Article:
President-elect Donald Trump, in the latest stop of his victory lap, told a military veteran-laden crowd in Florida on Friday that while he would build up the country's armed forces, he would use them sparingly as commander-in-chief.
"For too long, we've moving from one reckless intervention to another, to countries you've never heard of before," Trump said at a rally in Orlando. "It's crazy and it's going to stop."
Trump still vowed to defeat the Islamic State group, offering no details but promising a foreign policy strategy that "means crushing ISIS rapidly."
He also vowed to keep "radical Islamic terrorists" out of the country by banning immigration from regions afflicted by terror — and pledged that tragedies like June's mass shooting at a nearby Orlando nightclub, which left 49 dead, would never happen again. That shooter was a U.S. citizen born in New York and would likely have been unaffected by Trump's proposals.
Trump on Friday also selected South Carolina Rep. Mick Mulvaney, a budget hawk and conservative Republican, to be his budget director, according to a transition official not authorized to speak publicly about the decision before it was announced.
The stop in Florida, which drew thousands to a fairgrounds outside Orlando, was meant to salute Trump's Election Day victory in a must-win state for his upstart presidential bid. The Republican businessman, who owns multiple properties in Florida, calls it his "second home" and relentlessly campaigned across it, successfully turning out white voters from non-coastal areas to best opponent Hillary Clinton's strength among minority voters in the state's large cities.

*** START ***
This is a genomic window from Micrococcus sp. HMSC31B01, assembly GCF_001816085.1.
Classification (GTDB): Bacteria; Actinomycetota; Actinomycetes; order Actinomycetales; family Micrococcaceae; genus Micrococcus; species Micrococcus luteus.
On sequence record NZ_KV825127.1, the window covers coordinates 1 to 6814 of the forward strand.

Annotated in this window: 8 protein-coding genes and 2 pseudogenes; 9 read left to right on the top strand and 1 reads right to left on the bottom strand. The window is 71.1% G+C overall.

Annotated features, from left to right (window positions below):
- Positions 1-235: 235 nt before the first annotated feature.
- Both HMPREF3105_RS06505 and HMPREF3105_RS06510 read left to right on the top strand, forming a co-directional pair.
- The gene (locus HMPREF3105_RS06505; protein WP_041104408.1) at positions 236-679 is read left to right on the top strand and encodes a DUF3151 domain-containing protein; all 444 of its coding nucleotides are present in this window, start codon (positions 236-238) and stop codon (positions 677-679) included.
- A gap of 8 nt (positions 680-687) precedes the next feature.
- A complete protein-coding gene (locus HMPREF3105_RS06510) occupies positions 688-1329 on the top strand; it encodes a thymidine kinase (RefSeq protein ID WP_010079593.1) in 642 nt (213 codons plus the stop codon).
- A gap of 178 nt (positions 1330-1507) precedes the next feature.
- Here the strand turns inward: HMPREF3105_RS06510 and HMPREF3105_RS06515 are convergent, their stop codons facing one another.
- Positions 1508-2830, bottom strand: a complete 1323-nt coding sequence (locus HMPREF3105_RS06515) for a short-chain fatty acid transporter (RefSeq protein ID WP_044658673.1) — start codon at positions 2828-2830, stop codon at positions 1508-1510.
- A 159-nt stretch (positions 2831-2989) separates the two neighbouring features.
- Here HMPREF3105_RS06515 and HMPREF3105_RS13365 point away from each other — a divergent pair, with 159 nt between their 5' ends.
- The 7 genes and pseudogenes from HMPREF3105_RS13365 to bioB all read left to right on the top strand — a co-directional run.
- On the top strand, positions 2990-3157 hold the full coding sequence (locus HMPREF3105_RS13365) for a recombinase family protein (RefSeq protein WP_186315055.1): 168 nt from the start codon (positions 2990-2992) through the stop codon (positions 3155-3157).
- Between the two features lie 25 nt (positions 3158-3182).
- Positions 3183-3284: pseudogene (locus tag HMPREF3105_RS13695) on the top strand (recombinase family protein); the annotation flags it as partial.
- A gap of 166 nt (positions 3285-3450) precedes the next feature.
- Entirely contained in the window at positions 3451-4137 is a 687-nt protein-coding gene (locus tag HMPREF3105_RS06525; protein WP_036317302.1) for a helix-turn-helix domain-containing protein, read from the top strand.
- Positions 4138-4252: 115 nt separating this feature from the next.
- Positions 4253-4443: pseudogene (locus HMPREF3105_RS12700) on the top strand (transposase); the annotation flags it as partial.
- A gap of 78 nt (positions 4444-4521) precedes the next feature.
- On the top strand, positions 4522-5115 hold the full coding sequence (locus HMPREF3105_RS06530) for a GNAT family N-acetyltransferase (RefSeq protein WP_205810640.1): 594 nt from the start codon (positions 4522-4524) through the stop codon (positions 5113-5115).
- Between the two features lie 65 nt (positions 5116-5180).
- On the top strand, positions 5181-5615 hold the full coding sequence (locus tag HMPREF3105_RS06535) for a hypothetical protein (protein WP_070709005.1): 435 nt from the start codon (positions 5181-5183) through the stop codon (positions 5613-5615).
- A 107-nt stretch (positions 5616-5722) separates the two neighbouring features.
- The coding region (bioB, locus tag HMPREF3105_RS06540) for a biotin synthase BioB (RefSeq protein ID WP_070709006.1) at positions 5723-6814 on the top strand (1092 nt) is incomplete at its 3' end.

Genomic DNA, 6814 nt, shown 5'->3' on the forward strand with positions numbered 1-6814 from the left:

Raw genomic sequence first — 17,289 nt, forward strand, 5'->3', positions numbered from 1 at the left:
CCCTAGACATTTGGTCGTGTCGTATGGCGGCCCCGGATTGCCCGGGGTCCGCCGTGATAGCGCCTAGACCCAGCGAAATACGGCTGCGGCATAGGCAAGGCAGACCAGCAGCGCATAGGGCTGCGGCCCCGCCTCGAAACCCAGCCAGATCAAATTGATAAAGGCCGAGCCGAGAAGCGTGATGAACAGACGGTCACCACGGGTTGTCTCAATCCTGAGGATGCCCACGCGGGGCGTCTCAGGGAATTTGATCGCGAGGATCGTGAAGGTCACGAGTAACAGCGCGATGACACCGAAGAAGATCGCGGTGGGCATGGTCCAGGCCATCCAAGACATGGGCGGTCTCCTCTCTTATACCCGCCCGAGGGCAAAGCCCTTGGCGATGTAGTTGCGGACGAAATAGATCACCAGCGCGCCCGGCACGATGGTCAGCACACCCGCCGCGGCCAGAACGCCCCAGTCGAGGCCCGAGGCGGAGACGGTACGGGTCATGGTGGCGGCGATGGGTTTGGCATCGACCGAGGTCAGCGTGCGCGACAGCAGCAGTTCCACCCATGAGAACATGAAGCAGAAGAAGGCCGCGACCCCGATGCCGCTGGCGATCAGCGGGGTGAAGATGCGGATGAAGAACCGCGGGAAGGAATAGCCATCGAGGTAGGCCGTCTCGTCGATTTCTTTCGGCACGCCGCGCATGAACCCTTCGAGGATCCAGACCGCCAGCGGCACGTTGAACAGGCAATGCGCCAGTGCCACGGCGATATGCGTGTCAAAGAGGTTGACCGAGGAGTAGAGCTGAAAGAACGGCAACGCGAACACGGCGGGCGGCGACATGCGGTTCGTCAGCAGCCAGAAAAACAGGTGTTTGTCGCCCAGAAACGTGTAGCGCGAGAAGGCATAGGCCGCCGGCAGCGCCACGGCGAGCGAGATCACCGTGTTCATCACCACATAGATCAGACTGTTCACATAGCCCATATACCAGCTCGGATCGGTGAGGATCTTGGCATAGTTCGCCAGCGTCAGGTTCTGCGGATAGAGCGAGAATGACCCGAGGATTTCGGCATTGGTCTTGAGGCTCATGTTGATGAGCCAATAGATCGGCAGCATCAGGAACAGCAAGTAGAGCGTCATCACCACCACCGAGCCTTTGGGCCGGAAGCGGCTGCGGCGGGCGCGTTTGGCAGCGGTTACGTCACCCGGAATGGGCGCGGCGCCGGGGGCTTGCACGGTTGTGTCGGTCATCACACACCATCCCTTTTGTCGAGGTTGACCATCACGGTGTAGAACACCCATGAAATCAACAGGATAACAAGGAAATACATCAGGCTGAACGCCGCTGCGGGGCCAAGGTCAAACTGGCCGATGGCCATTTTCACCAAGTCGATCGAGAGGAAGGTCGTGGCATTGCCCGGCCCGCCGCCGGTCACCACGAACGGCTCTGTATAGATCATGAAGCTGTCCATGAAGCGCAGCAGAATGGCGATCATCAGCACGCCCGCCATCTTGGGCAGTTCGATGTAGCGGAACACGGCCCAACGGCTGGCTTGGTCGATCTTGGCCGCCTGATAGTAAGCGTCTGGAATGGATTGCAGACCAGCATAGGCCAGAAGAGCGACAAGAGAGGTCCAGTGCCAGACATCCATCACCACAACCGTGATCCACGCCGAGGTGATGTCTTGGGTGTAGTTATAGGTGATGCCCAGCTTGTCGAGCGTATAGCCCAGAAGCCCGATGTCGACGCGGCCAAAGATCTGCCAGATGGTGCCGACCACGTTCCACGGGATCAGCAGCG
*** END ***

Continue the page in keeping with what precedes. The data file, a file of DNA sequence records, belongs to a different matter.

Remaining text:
On Saturday, Trump will make the final stop on his "Thank you" tour at a football stadium in Mobile, Alabama, revisiting the site of the largest rally of his campaign.
That night, he will return to Mar-a-Lago, his palatial Palm Beach estate. Aides said the president-elect would likely spend all of Christmas week there, taking meetings and relaxing with his family, and could stay at the coastal resort until New Year's.
He was in vintage campaign form in Orlando, settling scores, belittling opponents and even conducting a poll from the stage as to whether the crowd liked the phrase "Made in America" or "Made in the USA" better. ("Made in the USA" won convincingly.)
The raucous crowd — which was double in size of the one in the same venue in late October — also acted as if the campaign was still ongoing, repeatedly chanting "Lock her up" about Trump's former Democratic foe Hillary Clinton. They also turned their scorn on the press pen, chanting "Move them back" when Trump bitterly noted that the reporters at the rally had better seats than most of the attendees.
Trump's pick to head the Office of Management and Budget helped found the House Freedom Caucus, the group of conservative lawmakers who frequently battled former House Speaker John Boehner. An early backer of Trump during the campaign, Mulvaney took a hard line on federal spending under the Obama administration.
A strong proponent of spending cuts, Mulvaney fought against raising the nation's debt limit and frequently expressed a willingness to shut down the federal government instead. Mulvaney, as budget director, would be tasked with steering Trump's promised tax cut and infrastructure investment as well as working to repeal the Affordable Care Act.
In Orlando, Trump pushed back against criticism that his Cabinet was too stocked with generals and billionaires, suggesting he only cared about effectiveness, not political correctness.
"I don't need an MBA at the border and I don't need a general negotiating our trade deals," he said.
Though he will now set up camp at Mar-a-Lago, he has conducted most of his Cabinet and White House interviews from his office in Trump Tower high above Manhattan. Those interviews, as well as meetings with his advisers, continued Friday morning and included a sit-down with Homeland Security Secretary Jeh Johnson, the only current member of President Barack Obama's Cabinet to make the trip to the tower.
Also on Friday, Trump's incoming staff — Reince Priebus — had lunch at the White House with President Barack Obama's current chief of staff, Denis McDonough. Other former chiefs of staff were also invited.
Meanwhile, three protesters who have sued Trump, claiming they were assaulted last March at one of his campaign rallies, are asking the president-elect to sit for a deposition before he takes office next month.
Trump's attorney says he intends to "oppose any efforts" to depose the president-elect.